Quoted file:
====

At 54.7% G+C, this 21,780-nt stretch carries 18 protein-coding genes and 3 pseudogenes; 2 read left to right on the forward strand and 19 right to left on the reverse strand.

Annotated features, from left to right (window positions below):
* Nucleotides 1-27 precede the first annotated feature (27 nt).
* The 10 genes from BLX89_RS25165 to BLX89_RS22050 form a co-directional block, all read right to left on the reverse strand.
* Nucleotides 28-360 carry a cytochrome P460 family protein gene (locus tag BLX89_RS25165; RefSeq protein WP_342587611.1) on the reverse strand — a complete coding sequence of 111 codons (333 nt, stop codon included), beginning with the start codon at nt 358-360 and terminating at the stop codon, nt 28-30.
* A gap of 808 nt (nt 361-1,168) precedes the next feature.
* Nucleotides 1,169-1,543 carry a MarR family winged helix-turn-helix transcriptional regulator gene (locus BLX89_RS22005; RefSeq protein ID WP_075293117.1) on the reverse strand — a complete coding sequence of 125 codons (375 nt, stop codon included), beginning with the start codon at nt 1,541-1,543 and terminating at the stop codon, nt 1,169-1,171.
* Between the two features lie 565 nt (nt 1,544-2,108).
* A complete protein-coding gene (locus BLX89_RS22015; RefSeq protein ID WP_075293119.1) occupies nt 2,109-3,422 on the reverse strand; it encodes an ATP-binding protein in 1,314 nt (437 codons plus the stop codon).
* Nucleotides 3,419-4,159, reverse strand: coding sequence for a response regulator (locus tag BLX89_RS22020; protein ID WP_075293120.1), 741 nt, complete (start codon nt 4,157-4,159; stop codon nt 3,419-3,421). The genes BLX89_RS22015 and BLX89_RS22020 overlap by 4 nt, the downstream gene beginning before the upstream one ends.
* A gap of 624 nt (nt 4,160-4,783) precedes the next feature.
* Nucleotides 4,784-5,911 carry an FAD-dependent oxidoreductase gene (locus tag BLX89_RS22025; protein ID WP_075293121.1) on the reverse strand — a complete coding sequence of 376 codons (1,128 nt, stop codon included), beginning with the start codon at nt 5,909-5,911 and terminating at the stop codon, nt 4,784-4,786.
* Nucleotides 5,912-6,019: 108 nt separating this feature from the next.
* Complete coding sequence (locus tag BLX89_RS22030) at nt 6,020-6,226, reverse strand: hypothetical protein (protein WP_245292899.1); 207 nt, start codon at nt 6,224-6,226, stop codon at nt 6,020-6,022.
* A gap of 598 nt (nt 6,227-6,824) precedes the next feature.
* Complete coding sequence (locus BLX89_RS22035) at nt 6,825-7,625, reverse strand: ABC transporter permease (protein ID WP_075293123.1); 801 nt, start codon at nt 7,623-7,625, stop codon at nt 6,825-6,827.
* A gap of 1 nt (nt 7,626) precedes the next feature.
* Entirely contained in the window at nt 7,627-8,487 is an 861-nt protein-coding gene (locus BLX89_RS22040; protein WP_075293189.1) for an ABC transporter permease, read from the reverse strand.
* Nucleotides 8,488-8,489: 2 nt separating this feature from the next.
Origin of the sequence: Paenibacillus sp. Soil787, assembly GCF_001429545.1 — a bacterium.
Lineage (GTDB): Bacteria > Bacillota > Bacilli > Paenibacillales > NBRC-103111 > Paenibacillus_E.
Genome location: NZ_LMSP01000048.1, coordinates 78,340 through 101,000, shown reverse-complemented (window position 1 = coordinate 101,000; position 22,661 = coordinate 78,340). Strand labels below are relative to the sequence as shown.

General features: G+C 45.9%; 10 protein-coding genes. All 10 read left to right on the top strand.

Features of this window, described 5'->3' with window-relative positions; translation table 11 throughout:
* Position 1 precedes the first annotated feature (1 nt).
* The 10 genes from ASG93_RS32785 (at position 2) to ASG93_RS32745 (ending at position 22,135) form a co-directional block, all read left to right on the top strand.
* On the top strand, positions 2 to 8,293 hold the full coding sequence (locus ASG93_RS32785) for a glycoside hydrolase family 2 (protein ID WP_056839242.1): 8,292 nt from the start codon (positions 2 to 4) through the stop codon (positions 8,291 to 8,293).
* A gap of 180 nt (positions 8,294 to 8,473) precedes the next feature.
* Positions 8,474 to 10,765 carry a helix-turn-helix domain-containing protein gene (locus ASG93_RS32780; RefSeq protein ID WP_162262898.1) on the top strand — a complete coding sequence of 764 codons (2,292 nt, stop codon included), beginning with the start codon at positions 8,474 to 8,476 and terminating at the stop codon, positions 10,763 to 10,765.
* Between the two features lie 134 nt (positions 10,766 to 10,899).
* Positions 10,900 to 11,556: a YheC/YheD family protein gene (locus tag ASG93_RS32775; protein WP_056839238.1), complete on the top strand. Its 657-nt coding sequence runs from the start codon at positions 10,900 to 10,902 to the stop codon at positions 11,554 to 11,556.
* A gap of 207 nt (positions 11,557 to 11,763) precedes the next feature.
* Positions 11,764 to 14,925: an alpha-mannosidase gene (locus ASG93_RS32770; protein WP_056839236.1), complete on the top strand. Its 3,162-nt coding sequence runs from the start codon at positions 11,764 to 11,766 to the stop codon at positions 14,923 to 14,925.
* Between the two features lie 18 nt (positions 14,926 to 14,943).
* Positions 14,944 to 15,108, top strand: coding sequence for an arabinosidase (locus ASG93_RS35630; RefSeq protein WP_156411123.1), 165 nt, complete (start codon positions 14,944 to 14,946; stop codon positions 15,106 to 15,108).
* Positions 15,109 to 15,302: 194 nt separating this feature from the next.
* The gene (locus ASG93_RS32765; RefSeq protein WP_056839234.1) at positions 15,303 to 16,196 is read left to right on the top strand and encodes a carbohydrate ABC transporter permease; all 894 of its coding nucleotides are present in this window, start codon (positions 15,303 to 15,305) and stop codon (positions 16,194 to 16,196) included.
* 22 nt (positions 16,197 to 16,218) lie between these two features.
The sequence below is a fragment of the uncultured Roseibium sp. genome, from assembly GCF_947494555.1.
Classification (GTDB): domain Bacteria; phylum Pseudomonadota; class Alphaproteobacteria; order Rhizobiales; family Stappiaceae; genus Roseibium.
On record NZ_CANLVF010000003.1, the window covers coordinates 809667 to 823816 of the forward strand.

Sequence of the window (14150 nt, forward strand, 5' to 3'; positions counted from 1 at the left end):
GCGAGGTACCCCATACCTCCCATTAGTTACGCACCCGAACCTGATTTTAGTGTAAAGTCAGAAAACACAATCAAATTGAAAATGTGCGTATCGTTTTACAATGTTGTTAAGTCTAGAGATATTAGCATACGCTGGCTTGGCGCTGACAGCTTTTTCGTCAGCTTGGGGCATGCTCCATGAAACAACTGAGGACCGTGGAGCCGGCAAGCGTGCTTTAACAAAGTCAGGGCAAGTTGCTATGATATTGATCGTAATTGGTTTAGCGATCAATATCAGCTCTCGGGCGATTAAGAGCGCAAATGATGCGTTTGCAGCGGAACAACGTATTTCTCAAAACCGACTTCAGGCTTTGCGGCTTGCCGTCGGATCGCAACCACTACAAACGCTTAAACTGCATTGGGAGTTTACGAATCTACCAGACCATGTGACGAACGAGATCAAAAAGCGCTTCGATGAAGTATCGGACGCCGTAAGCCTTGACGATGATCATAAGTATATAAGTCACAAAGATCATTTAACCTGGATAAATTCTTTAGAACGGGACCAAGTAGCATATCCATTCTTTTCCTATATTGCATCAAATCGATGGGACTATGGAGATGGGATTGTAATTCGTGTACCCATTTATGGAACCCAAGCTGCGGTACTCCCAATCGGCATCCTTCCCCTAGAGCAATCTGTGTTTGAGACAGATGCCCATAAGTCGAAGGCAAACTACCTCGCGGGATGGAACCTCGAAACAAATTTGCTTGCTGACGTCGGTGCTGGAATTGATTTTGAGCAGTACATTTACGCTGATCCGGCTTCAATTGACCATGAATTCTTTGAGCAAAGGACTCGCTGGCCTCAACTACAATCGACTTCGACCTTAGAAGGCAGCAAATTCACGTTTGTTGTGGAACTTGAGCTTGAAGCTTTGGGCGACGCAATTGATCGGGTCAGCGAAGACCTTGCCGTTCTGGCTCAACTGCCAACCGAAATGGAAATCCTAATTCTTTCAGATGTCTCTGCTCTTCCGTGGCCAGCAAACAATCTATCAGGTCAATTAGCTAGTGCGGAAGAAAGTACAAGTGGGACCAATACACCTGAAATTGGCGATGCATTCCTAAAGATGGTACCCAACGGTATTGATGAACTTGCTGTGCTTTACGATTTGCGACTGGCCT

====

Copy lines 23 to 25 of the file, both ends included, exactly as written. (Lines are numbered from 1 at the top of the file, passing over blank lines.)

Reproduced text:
General features: G+C 45.9%; 10 protein-coding genes. All 10 read left to right on the top strand.

Features of this window, described 5'->3' with window-relative positions; translation table 11 throughout:
* Position 1 precedes the first annotated feature (1 nt).